Any story on Vikings offensive coordinator Wes Phillips, what football means to this third-generation NFL coach, and what that, in turn, means to Vikings coach Kevin O'Connell must include the tale of a retired Marine Corps sniper named Lee Hays waking up in the desert in 2004 in the passenger's seat of an old state police car that had been donated to West Texas A&M's Division II football team.
Hays was the school's second-year offensive coordinator. Phillips, 25 and 12 years younger, was the first-year quarterbacks coach.
"We're on a recruiting trip from Amarillo, Texas, to San Francisco, down to San Diego and back to Amarillo," Hays said. "The car's so old, we're carrying a jug of water because the radiator has a leak. Wes is barely making two pennies to rub together, stuck working for an old Marine. Buddy, if you can survive that, you really want to coach."
Hays drove until midnight. Phillips took over. Hays went to sleep, figuring Phillips would wake him up to drive or look for a hotel when he got tired. Phillips instead pulled to the side of the road, threw the seat back and …
"I wake up and the sun's up and we're boiling because it's 120 degrees in the car," Hays said. "I look over and scream, 'Goddangit, Wes! GET UP!' "
"And that's how Wes Phillips — Bum's grandson and Wade's son — got his start in coaching."
Hays and Phillips stay in touch. Now a line coach at Lubbock-Cooper High in Lubbock, Texas, Hays texted Monday morning asking for plays to beat the Cover 4 schemes used by the Fighting Pirates' next opponent.
A day earlier, another coach higher up the food chain leaned on Phillips during a TV timeout.
O'Connell's eye in the sky
O'Connell calls his own plays, but he was searching for one during a change of possession midway through the second quarter of Sunday's win over the Saints.
"Wes is upstairs, seeing the game from five levels up," O'Connell said. "I trust him. He not only understands the game, but I know how well he knows me as a play-caller and what I'm setting up."
Phillips suggested a play based on how the defense was flowing and the relative ease of the read required by quarterback Joshua Dobbs, who was making his starting debut and second appearance in his 13th day as Vikings QB/NFL Story of the Year.
"During that TV timeout, Wes said, 'Have you thought about this play?' " O'Connell said. "I said, 'Great call.' "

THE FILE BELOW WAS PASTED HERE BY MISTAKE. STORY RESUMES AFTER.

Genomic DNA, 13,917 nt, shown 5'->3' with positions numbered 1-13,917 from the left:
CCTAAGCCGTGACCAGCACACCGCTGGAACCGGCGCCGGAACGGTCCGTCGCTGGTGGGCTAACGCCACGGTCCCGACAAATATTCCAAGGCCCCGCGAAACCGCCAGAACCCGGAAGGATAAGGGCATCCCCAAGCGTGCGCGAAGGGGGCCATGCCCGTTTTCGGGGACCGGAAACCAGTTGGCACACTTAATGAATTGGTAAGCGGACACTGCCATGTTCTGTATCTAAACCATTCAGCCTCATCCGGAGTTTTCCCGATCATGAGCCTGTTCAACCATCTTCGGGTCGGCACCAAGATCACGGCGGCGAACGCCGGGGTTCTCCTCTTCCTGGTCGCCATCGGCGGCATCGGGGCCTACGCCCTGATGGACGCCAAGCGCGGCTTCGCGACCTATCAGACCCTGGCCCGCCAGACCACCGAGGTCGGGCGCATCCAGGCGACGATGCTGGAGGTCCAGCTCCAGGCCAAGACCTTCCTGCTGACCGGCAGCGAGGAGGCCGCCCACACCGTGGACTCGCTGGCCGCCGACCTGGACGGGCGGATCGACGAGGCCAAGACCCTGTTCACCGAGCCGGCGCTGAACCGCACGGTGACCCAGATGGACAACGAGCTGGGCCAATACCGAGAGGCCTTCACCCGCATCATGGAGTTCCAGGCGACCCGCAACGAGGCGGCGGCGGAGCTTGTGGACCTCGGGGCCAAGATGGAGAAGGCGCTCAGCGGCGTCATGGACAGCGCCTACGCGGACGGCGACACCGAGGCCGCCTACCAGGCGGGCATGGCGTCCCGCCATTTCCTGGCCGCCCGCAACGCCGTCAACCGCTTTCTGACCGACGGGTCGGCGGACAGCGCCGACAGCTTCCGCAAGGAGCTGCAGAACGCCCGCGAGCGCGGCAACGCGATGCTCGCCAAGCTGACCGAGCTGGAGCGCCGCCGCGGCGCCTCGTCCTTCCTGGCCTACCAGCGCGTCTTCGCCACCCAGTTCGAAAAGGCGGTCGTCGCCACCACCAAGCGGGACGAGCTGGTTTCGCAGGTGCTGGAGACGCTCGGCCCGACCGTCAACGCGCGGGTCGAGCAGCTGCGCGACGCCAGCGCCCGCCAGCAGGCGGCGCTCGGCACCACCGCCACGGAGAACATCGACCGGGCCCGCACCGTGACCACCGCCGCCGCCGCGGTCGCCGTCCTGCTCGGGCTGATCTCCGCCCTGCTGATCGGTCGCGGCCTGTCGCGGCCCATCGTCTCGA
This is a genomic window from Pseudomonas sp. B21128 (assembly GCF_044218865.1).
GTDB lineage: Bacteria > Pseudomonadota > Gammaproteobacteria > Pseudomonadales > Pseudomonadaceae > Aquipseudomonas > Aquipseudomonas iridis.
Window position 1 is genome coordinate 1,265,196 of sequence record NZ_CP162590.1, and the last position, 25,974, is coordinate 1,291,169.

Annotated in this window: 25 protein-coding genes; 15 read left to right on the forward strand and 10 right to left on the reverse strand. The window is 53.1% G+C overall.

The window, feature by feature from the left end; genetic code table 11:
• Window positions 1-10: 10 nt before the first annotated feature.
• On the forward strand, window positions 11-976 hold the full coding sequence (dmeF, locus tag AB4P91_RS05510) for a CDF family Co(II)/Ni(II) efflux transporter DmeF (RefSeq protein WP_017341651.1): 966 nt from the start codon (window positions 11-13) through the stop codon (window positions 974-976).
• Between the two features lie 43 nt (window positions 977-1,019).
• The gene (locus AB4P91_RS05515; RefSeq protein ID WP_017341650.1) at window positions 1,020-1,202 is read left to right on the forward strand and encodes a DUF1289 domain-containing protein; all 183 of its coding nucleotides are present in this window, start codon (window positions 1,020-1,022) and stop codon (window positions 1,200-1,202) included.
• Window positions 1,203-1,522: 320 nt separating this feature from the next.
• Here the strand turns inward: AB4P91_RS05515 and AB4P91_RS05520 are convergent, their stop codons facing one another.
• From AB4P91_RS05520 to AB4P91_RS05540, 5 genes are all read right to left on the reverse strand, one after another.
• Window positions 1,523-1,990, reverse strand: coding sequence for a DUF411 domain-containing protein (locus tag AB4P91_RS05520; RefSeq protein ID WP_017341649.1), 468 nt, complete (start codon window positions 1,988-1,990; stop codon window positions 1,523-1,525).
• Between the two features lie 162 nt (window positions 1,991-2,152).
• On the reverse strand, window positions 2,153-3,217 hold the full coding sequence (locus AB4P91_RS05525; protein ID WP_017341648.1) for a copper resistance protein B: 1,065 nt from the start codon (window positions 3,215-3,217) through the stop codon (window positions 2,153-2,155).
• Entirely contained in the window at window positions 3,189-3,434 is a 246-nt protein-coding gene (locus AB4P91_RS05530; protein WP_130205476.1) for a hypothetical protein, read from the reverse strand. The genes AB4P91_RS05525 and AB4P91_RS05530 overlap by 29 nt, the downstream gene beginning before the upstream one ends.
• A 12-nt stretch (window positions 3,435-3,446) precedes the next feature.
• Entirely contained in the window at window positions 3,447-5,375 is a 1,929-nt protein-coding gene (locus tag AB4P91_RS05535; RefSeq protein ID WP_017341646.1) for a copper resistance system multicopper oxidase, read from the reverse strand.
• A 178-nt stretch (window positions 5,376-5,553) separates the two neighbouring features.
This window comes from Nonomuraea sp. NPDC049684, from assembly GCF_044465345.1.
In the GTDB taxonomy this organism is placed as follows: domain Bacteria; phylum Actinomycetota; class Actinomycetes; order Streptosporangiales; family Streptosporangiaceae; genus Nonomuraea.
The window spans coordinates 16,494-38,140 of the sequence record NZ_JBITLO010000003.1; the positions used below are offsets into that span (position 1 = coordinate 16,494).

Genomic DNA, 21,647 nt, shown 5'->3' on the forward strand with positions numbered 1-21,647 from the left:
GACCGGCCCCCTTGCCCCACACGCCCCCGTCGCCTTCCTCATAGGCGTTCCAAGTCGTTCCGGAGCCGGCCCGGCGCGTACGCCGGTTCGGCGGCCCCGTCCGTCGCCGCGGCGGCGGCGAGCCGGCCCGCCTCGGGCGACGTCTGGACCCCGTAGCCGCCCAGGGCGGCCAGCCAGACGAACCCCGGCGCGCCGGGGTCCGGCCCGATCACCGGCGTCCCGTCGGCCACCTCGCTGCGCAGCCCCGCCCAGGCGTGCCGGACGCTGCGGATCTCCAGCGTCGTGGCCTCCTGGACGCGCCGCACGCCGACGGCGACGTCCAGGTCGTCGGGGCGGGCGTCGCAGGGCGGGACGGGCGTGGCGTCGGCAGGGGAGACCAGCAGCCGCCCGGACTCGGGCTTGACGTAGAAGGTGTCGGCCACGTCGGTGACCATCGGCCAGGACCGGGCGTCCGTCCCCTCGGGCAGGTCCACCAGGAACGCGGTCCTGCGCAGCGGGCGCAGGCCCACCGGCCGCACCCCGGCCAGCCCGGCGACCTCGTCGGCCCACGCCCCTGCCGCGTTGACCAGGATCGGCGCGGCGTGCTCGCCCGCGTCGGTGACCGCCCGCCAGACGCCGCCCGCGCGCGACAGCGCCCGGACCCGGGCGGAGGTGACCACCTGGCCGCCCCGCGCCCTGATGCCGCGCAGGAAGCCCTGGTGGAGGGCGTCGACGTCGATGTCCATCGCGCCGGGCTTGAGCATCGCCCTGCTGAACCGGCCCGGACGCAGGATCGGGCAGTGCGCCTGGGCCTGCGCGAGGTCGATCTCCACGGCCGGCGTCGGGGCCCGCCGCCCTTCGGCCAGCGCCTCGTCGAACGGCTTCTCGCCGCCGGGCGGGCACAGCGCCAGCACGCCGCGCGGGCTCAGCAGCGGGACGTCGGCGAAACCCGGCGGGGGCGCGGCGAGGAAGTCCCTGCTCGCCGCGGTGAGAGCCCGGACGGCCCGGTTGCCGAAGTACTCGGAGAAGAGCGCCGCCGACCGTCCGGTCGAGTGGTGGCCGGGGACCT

From his own 18-yard line, Dobbs faked a pitch to the left and ran a keeper to the right. With his reads cut down to half the field, Dobbs had Brandon Powell at 5 yards, Jordan Addison at 15 and Jalen Nailor at 25.
Saints safety Tyrann Mathieu's hard reaction to Powell left Addison open for a 29-yard completion, the longest play of the game. Eight snaps later, the Vikings led 17-3.
See the play at the 52-second mark of the video below:
"Kevin's the man, and I got no problems saying that," Phillips said, then compared O'Connell to Rams coach Sean McVay, their former boss. "These guys are really good at what they do. When they're rolling, you don't need to say anything."
After games, Phillips compiles an "After Action Report" that breaks down what the Vikings did and didn't do right offensively. He presents that to the players and moves on to his lead role in organizing the next game plan, scripting practice for the week and, he said, "taking anything off Kevin's plate that I can because we're close and I see all the different directions he gets pulled in. More than needs to be, in my opinion."
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Game plans come together in different ways each week. Example:
"I thought our short-yardage, goal-line plan against the Saints was really good," Phillips said. "Well, a couple of those plays came from the coaches in our run pod [meeting]."
Running back Ty Chandler's two-yard touchdown run from a direct snap after Dobbs motioned right came from running backs coach/run game coordinator Curtis Modkins, offensive line coach Chris Kuper and assistant line coach Justin Rascati.
'I want to be a head coach'
Phillips, 44, wants to be an NFL head coach, which would complete the first three-generation trio of head coaches in league history. But he wouldn't rush the process this past offseason when Chargers coach Brandon Staley essentially offered him L.A.'s offensive coordinator job with play-calling duties. Coordinators are free to make lateral moves if they're adding play-calling duties, which some teams feel is necessary in hiring a coordinator as head coach. Phillips turned it down because he felt he and O'Connell had unfinished business in Minnesota.